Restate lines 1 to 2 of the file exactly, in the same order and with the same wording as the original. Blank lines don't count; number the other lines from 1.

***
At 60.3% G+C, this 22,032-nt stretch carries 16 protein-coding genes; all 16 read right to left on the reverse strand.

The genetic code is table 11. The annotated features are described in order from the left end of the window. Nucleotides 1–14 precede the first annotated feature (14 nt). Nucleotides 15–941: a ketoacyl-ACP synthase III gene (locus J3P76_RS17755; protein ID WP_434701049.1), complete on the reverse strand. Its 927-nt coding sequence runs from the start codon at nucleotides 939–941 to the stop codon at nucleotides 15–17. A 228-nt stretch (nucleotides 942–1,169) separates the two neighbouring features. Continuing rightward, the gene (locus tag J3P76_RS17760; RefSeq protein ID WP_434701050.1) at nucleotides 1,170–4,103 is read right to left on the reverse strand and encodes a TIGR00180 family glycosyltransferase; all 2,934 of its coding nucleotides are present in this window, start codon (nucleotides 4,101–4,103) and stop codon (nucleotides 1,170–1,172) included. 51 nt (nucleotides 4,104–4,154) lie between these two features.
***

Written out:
At 60.3% G+C, this 22,032-nt stretch carries 16 protein-coding genes; all 16 read right to left on the reverse strand.

The genetic code is table 11. The annotated features are described in order from the left end of the window. Nucleotides 1–14 precede the first annotated feature (14 nt). Nucleotides 15–941: a ketoacyl-ACP synthase III gene (locus J3P76_RS17755; protein ID WP_434701049.1), complete on the reverse strand. Its 927-nt coding sequence runs from the start codon at nucleotides 939–941 to the stop codon at nucleotides 15–17. A 228-nt stretch (nucleotides 942–1,169) separates the two neighbouring features. Continuing rightward, the gene (locus tag J3P76_RS17760; RefSeq protein ID WP_434701050.1) at nucleotides 1,170–4,103 is read right to left on the reverse strand and encodes a TIGR00180 family glycosyltransferase; all 2,934 of its coding nucleotides are present in this window, start codon (nucleotides 4,101–4,103) and stop codon (nucleotides 1,170–1,172) included. 51 nt (nucleotides 4,104–4,154) lie between these two features.